Chipotle to hike wages, debut referral bonuses amid tight labor market
Customers order at a chipotle restaurant in the King of Prussia Mall in King of Prussia, Pennsylvania.
Mark Makela | Reuters
As the job market warms, Chipotle Mexican Grill announced Monday that wages for restaurant workers will rise, averaging $ 15 an hour by the end of June.
The company also introduced employee referral awards of $ 200 for crew members and $ 750 for trainees or directors to help attract 20,000 new employees nationwide for peak season and new restaurant openings.
The salary increase for new and existing restaurant workers, both hourly and as clerk, will be rolled out in the next few weeks. Hourly occupation wages start in the range of $ 11 to $ 18 an hour. There are also opportunities in just 3½ years to advance to a restaurateur position who is the highest ranking general manager with an average annual salary of $ 100,000, Chipotle said.
In an interview with CNBC, Chipotle CEO Brian Niccol said the current job market is one of the biggest challenges he has seen in his career in the restaurant industry. In this environment, the company hopes to convey the brand’s growth opportunities.
“We share with people that right now it’s not just a job, it is actually a job that can lead to a meaningful career,” Niccol said, as workers are picky about job opportunities and are re-evaluating work after the pandemic.
“I’m glad we are a company that has the growth and frankly the power to raise wages and talk more about how the job leads to your future growth at our company,” he said.
Feedback from human resources managers has pointed to a variety of reasons for job search challenges beyond stimulus money, including uncertainty about school schedules, childcare, and more. The company is confident it can hire the workforce it needs to support growth.
Chipotle gets creative with its hiring initiatives. A virtual career fair will be held on Thursday on Discord, the social platform, which includes sessions with current employees. Other Chipotle benefits include mental health care and 401 (k) plans, as well as debt-free degrees for workers after 120 days from nonprofit, accredited universities in partnership with Guild Education.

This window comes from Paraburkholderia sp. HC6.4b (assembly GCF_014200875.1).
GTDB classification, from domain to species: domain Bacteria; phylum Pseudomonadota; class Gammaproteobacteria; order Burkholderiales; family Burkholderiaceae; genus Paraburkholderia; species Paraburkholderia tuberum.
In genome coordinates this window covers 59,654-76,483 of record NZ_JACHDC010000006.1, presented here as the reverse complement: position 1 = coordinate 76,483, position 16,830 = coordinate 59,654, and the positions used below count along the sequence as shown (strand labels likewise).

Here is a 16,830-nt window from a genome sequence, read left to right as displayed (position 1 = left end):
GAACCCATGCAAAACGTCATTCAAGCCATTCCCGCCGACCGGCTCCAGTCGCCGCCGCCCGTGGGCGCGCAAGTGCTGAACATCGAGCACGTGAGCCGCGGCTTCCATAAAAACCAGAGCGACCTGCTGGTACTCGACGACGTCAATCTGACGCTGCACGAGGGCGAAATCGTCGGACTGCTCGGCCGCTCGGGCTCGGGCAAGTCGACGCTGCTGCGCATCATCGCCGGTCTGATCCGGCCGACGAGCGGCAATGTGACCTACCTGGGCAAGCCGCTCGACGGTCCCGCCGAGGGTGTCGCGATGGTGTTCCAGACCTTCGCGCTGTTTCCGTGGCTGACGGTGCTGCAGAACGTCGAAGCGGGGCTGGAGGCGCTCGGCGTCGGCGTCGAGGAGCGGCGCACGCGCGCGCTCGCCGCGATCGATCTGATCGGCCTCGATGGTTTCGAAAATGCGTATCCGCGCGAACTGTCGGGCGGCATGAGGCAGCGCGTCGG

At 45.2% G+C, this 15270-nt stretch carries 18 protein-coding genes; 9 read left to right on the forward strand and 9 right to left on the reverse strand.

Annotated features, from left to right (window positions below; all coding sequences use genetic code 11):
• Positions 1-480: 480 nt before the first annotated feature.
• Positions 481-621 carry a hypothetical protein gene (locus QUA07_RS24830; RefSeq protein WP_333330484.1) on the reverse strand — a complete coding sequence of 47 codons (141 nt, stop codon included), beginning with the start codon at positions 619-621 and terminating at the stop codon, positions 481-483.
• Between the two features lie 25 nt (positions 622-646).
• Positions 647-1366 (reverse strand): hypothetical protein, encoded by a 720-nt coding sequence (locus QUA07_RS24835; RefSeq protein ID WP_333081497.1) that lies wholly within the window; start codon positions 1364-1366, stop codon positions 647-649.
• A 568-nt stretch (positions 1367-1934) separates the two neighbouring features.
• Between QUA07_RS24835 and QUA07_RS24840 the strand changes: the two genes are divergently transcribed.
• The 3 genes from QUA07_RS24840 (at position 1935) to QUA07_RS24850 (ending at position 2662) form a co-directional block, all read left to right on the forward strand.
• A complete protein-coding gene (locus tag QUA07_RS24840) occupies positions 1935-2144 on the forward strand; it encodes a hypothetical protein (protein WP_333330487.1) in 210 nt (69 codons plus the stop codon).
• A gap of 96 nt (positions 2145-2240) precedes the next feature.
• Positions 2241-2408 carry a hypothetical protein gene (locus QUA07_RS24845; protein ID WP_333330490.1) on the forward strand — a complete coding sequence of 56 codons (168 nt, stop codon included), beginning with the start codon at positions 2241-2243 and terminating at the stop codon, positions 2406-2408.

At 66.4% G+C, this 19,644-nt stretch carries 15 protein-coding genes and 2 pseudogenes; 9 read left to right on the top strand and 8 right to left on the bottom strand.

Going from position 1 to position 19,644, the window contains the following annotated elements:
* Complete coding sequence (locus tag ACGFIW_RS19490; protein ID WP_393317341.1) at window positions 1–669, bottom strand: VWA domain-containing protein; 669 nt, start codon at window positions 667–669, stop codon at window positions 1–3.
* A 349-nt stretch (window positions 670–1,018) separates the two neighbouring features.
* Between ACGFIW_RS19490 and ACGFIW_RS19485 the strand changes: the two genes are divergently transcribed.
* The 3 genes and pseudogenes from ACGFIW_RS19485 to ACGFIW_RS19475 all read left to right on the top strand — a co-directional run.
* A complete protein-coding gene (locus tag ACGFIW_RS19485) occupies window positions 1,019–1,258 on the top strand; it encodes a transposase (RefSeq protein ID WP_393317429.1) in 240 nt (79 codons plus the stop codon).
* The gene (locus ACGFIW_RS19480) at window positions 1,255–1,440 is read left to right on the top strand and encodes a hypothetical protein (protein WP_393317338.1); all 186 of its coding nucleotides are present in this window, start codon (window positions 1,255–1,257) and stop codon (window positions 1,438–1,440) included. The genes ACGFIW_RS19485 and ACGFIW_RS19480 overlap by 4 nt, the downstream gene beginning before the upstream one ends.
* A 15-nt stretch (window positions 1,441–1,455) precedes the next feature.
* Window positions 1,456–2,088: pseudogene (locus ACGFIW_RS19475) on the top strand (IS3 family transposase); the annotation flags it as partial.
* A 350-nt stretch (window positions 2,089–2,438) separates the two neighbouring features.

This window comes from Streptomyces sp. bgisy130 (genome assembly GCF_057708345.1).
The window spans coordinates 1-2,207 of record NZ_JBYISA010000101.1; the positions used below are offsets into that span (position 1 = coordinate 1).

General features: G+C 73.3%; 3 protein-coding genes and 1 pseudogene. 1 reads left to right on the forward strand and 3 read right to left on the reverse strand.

“We challenge ourselves to be on the platforms and in the places our customers are – as well as young people who I think are genuinely interested in the opportunity to work at Chipotle,” said Niccol .
A tight labor market hits companies across the industry, forcing many to step up their recruiting efforts.
McDonald’s held hiring events last month to fill 25,000 jobs in Texas after 260,000 people were hired when restaurants reopened to eat last year. The company shares its hiring practices across markets and has just hosted a webcast to discuss staffing best practices. Owners and operators use various programs to recruit locally from salary incentives, including appreciation, sign-up and referral bonuses, and benefits such as offering paid time off.
IHOP, owned by Dine Brands, plans to hire 10,000 full-time and part-time employees. Yum Brand’s Taco Bell also held nationwide hiring parties in April to try to hire 5,000 workers.
A tight labor market affects companies large and small. The Chamber of Commerce on Friday called for an end to the unemployment benefit hike, claiming the wage hike was putting a strain on the labor market.
The National Federation of Independent Business said 44% of small business owners had roles they couldn’t fill in April. This was a record high for a third straight month. NFIB chief economist Bill Dunkelberg said in a statement that some owners are even offering “show-up” bonuses for those who are hired and sign up for their new job.
Ray Keating, chief economist at Small Business & Entrepreneurship Council, said the labor shortage was about much more than just improving unemployment benefits – there was uncertainty about childcare, health concerns, and an increase in personal savings due to incentives that may some Workers buy time.
“I think there is a big re-evaluation of the way we work and where we work on both the business and individual side,” he said of the change in life over the past year due to the pandemic.
Companies are also finding that the talent crisis is affecting business beyond their own restaurant operations. Charlie Morrison, CEO of Wingstop, said labor is a factor in the chicken supply chain, which in part is leading to the persistent shortage.
“The pandemic has made it difficult to employ plants to slaughter enough chickens to meet market demands,” he said in an interview.
Papa John’s hired 30,000 workers during the pandemic. CEO Rob Lynch said the company is working to keep them but sees supply availability and labor shortages go hand in hand.
“The supply of raw materials was a challenge, and it is based at least on what our suppliers have said, especially the lack of manpower to process the materials,” he said, citing chicken wings as an example.